Cover Image
close this book Animal traction
View the document About this manual
View the document About the author
View the document Acknowledgments
close this folder 1. Introduction
View the document What is animal traction?
View the document History of animal traction
View the document Why use animal traction?
View the document Some considerations
View the document How can animal traction be used?
View the document Before beginning: what do you need to know?
close this folder 2. Draft animal selection
View the document Popular draft animals
View the document Determining power requirements
View the document General rules concerning power requirements
View the document Method for determining size of the hitch
View the document Determining weights of animals
View the document Selection of individual draft animals
View the document Conformation
View the document Temperament
close this folder 3. Animal husbandry
View the document Sheller
View the document Nutrition
View the document Grooming
View the document Minor medical problems and first aid
close this folder 4. Training draft animals
View the document Before training begins
View the document General comments on training procedure
View the document Training cattle
View the document Program for training cattle
View the document Training horses, donkeys and mules
View the document Program for training horses, donkeys and mules
close this folder 5. Yokes and harnesses
View the document Yokes and harnesses for cattle
View the document Yokes and harnesses for horses, donkeys and mules
View the document How to harness a horse, donkey or mule
View the document Steering systems
View the document Breeching harness
close this folder 6. Hitches
View the document Safety rules
View the document Implement hitches
View the document Vehicle hitches
View the document 7. Field operations and implements
close this folder 8. Economic and technical assistance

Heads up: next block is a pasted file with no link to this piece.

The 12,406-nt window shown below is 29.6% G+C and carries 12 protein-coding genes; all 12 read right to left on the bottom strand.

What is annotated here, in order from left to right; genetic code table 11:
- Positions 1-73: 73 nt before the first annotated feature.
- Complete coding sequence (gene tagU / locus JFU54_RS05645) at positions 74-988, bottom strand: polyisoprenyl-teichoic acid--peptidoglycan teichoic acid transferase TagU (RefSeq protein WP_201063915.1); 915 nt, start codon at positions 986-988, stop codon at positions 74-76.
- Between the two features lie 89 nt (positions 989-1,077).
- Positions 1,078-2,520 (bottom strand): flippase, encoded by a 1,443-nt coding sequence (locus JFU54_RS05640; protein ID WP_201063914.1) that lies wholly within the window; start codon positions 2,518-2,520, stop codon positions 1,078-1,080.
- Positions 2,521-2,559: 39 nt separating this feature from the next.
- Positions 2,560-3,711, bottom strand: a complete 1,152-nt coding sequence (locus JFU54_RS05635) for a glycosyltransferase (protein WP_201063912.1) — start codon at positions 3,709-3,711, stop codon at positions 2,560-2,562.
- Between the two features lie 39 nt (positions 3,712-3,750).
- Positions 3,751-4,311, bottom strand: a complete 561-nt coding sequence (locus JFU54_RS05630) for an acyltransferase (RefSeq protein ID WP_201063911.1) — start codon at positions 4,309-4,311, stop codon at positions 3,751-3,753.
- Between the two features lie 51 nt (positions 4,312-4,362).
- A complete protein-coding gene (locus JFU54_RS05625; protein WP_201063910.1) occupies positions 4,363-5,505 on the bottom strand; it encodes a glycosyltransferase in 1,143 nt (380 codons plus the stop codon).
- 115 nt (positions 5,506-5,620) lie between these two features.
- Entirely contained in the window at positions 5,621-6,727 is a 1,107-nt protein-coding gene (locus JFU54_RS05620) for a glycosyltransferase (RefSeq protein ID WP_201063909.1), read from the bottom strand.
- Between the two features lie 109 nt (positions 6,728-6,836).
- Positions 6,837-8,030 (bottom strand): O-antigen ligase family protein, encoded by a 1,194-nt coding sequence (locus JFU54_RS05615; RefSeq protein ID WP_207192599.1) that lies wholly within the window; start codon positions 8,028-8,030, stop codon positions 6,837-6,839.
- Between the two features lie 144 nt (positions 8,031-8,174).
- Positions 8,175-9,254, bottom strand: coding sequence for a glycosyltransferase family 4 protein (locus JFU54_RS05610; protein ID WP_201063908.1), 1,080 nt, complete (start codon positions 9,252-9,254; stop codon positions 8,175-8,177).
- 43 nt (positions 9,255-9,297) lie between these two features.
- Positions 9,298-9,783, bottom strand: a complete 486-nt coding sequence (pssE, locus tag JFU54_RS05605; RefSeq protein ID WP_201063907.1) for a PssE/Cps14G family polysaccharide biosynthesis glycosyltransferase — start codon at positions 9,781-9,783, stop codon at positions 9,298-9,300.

View the document Farm planning assistance
View the document Equipment options
View the document Credit for equipment
View the document Credit for animals
View the document Procedures and controls
close this folder 9. Animal traction extension
View the document Extension education
View the document Appendix A: Animal power
close this folder Appendix B: Animal nutrition
View the document Energy needs: bovine animals
View the document Energy needs: equine animals
View the document Nutrient needs of draft animals: protein, minerals, vitamins
View the document Feeds and feed composition
View the document Calculating a ration
View the document Recommended rations and feeding practices
close this folder Appendix C: Disease recognition and control
View the document Parasites and parasitic disease
View the document Appendix D: Workshop and spare parts inventory
View the document Appendix E: Animal traction instruction forms
View the document Appendix F: Animal breeds used for power
View the document Bibliography
View the document Resources
View the document GIossary

Why use animal traction?

Agricultural mechanization has become a high priority in developing nations. This innovation is important because farmers using traditional techniques are unable to produce sufficient food for increasing populations. Mechanization can expand the area under cultivation and provide better soil preparation, leading to greater harvests. Government extension services therefore strive to give farmers tools, information and advice to enable them to increase productivity.